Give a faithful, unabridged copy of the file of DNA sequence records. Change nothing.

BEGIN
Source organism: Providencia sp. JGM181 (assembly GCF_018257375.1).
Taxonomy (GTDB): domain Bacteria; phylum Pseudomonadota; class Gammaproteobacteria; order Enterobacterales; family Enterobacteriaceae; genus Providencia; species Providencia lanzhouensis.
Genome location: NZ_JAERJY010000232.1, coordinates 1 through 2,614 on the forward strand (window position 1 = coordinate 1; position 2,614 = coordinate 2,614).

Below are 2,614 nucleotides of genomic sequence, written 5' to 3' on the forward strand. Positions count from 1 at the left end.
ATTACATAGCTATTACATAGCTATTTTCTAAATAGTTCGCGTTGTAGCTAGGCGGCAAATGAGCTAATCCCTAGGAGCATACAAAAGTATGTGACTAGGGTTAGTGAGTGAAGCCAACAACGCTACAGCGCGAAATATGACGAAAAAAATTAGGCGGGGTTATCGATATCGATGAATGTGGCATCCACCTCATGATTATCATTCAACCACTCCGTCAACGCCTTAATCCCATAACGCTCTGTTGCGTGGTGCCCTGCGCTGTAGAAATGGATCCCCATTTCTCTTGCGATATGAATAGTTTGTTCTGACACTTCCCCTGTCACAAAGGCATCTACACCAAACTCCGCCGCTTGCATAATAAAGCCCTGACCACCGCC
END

Source organism: Providencia sp. JGM181 (assembly GCF_018257375.1).
Taxonomy (GTDB): domain Bacteria; phylum Pseudomonadota; class Gammaproteobacteria; order Enterobacterales; family Enterobacteriaceae; genus Providencia; species Providencia lanzhouensis.
Genome location: NZ_JAERJY010000232.1, coordinates 1 through 2,614 on the forward strand (window position 1 = coordinate 1; position 2,614 = coordinate 2,614).

Below are 2,614 nucleotides of genomic sequence, written 5' to 3' on the forward strand. Positions count from 1 at the left end.
ATTACATAGCTATTACATAGCTATTTTCTAAATAGTTCGCGTTGTAGCTAGGCGGCAAATGAGCTAATCCCTAGGAGCATACAAAAGTATGTGACTAGGGTTAGTGAGTGAAGCCAACAACGCTACAGCGCGAAATATGACGAAAAAAATTAGGCGGGGTTATCGATATCGATGAATGTGGCATCCACCTCATGATTATCATTCAACCACTCCGTCAACGCCTTAATCCCATAACGCTCTGTTGCGTGGTGCCCTGCGCTGTAGAAATGGATCCCCATTTCTCTTGCGATATGAATAGTTTGTTCTGACACTTCCCCTGTCACAAAGGCATCTACACCAAACTCCGCCGCTTGCATAATAAAGCCCTGACCACCGCC